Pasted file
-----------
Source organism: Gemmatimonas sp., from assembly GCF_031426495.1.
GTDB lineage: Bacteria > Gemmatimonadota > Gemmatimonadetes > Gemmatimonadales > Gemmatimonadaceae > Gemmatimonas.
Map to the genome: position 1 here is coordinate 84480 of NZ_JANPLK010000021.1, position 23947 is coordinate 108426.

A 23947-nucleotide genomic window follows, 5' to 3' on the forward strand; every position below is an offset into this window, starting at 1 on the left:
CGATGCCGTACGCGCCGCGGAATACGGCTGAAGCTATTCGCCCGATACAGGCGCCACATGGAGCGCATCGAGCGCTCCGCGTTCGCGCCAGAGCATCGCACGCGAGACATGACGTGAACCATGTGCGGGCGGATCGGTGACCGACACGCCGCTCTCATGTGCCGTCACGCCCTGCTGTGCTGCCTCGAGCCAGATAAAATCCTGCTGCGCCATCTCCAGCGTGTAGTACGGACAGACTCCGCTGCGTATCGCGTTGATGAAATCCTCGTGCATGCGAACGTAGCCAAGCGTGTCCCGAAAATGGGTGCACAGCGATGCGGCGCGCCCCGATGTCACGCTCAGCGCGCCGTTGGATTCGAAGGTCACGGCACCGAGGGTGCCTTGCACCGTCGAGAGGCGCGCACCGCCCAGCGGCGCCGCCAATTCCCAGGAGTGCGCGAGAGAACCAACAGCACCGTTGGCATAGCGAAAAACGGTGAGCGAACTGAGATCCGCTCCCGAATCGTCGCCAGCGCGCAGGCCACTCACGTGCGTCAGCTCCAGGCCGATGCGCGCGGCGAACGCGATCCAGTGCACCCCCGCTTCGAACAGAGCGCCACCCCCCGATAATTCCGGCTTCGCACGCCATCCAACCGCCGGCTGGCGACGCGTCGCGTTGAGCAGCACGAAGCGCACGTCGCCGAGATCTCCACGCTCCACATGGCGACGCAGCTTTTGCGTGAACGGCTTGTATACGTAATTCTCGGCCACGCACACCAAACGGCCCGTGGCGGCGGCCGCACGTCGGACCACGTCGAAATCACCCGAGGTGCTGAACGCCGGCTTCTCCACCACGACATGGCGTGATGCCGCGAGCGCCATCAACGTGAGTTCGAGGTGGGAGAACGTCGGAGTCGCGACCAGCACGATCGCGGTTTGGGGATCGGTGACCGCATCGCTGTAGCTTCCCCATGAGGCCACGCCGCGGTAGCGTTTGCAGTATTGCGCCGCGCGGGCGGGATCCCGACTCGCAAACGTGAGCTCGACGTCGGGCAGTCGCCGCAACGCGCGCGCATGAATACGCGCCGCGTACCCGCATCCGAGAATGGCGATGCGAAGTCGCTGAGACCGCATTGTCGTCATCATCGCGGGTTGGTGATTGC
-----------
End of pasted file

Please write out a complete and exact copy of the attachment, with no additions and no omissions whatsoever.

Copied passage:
Source organism: Gemmatimonas sp., from assembly GCF_031426495.1.
GTDB lineage: Bacteria > Gemmatimonadota > Gemmatimonadetes > Gemmatimonadales > Gemmatimonadaceae > Gemmatimonas.
Map to the genome: position 1 here is coordinate 84480 of NZ_JANPLK010000021.1, position 23947 is coordinate 108426.

A 23947-nucleotide genomic window follows, 5' to 3' on the forward strand; every position below is an offset into this window, starting at 1 on the left:
CGATGCCGTACGCGCCGCGGAATACGGCTGAAGCTATTCGCCCGATACAGGCGCCACATGGAGCGCATCGAGCGCTCCGCGTTCGCGCCAGAGCATCGCACGCGAGACATGACGTGAACCATGTGCGGGCGGATCGGTGACCGACACGCCGCTCTCATGTGCCGTCACGCCCTGCTGTGCTGCCTCGAGCCAGATAAAATCCTGCTGCGCCATCTCCAGCGTGTAGTACGGACAGACTCCGCTGCGTATCGCGTTGATGAAATCCTCGTGCATGCGAACGTAGCCAAGCGTGTCCCGAAAATGGGTGCACAGCGATGCGGCGCGCCCCGATGTCACGCTCAGCGCGCCGTTGGATTCGAAGGTCACGGCACCGAGGGTGCCTTGCACCGTCGAGAGGCGCGCACCGCCCAGCGGCGCCGCCAATTCCCAGGAGTGCGCGAGAGAACCAACAGCACCGTTGGCATAGCGAAAAACGGTGAGCGAACTGAGATCCGCTCCCGAATCGTCGCCAGCGCGCAGGCCACTCACGTGCGTCAGCTCCAGGCCGATGCGCGCGGCGAACGCGATCCAGTGCACCCCCGCTTCGAACAGAGCGCCACCCCCCGATAATTCCGGCTTCGCACGCCATCCAACCGCCGGCTGGCGACGCGTCGCGTTGAGCAGCACGAAGCGCACGTCGCCGAGATCTCCACGCTCCACATGGCGACGCAGCTTTTGCGTGAACGGCTTGTATACGTAATTCTCGGCCACGCACACCAAACGGCCCGTGGCGGCGGCCGCACGTCGGACCACGTCGAAATCACCCGAGGTGCTGAACGCCGGCTTCTCCACCACGACATGGCGTGATGCCGCGAGCGCCATCAACGTGAGTTCGAGGTGGGAGAACGTCGGAGTCGCGACCAGCACGATCGCGGTTTGGGGATCGGTGACCGCATCGCTGTAGCTTCCCCATGAGGCCACGCCGCGGTAGCGTTTGCAGTATTGCGCCGCGCGGGCGGGATCCCGACTCGCAAACGTGAGCTCGACGTCGGGCAGTCGCCGCAACGCGCGCGCATGAATACGCGCCGCGTACCCGCATCCGAGAATGGCGATGCGAAGTCGCTGAGACCGCATTGTCGTCATCATCGCGGGTTGGTGATTGC